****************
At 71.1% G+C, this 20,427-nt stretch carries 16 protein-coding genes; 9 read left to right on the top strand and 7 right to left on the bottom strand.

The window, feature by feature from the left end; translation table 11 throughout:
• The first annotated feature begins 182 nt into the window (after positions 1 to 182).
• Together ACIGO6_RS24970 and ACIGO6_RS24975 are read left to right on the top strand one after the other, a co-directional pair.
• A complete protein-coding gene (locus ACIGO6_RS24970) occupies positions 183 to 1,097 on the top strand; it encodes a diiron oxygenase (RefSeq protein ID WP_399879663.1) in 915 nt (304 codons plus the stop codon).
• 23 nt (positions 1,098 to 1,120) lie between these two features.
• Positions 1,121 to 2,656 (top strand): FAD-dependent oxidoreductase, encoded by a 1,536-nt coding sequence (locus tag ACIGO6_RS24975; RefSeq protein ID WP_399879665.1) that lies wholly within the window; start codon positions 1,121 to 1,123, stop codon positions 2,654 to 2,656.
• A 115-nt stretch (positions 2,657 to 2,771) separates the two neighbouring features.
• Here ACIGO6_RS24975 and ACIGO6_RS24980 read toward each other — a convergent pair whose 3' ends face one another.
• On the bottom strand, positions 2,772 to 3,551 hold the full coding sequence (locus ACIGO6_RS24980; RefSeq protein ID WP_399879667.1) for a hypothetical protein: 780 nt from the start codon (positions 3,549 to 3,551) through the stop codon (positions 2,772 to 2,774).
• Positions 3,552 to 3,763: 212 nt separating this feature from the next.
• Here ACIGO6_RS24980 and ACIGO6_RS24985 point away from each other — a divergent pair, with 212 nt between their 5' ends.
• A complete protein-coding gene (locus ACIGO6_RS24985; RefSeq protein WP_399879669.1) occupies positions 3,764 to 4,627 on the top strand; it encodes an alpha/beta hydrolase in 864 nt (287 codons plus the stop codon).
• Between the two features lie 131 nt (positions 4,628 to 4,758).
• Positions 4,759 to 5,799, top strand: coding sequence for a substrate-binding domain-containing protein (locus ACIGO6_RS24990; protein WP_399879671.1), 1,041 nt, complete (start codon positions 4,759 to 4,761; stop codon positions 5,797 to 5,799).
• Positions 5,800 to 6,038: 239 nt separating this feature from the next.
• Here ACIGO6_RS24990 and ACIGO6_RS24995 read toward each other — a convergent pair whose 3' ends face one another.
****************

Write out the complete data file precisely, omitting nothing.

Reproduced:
At 71.1% G+C, this 20,427-nt stretch carries 16 protein-coding genes; 9 read left to right on the top strand and 7 right to left on the bottom strand.

The window, feature by feature from the left end; translation table 11 throughout:
• The first annotated feature begins 182 nt into the window (after positions 1 to 182).
• Together ACIGO6_RS24970 and ACIGO6_RS24975 are read left to right on the top strand one after the other, a co-directional pair.
• A complete protein-coding gene (locus ACIGO6_RS24970) occupies positions 183 to 1,097 on the top strand; it encodes a diiron oxygenase (RefSeq protein ID WP_399879663.1) in 915 nt (304 codons plus the stop codon).
• 23 nt (positions 1,098 to 1,120) lie between these two features.
• Positions 1,121 to 2,656 (top strand): FAD-dependent oxidoreductase, encoded by a 1,536-nt coding sequence (locus tag ACIGO6_RS24975; RefSeq protein ID WP_399879665.1) that lies wholly within the window; start codon positions 1,121 to 1,123, stop codon positions 2,654 to 2,656.
• A 115-nt stretch (positions 2,657 to 2,771) separates the two neighbouring features.
• Here ACIGO6_RS24975 and ACIGO6_RS24980 read toward each other — a convergent pair whose 3' ends face one another.
• On the bottom strand, positions 2,772 to 3,551 hold the full coding sequence (locus ACIGO6_RS24980; RefSeq protein ID WP_399879667.1) for a hypothetical protein: 780 nt from the start codon (positions 3,549 to 3,551) through the stop codon (positions 2,772 to 2,774).
• Positions 3,552 to 3,763: 212 nt separating this feature from the next.
• Here ACIGO6_RS24980 and ACIGO6_RS24985 point away from each other — a divergent pair, with 212 nt between their 5' ends.
• A complete protein-coding gene (locus ACIGO6_RS24985; RefSeq protein WP_399879669.1) occupies positions 3,764 to 4,627 on the top strand; it encodes an alpha/beta hydrolase in 864 nt (287 codons plus the stop codon).
• Between the two features lie 131 nt (positions 4,628 to 4,758).
• Positions 4,759 to 5,799, top strand: coding sequence for a substrate-binding domain-containing protein (locus ACIGO6_RS24990; protein WP_399879671.1), 1,041 nt, complete (start codon positions 4,759 to 4,761; stop codon positions 5,797 to 5,799).
• Positions 5,800 to 6,038: 239 nt separating this feature from the next.
• Here ACIGO6_RS24990 and ACIGO6_RS24995 read toward each other — a convergent pair whose 3' ends face one another.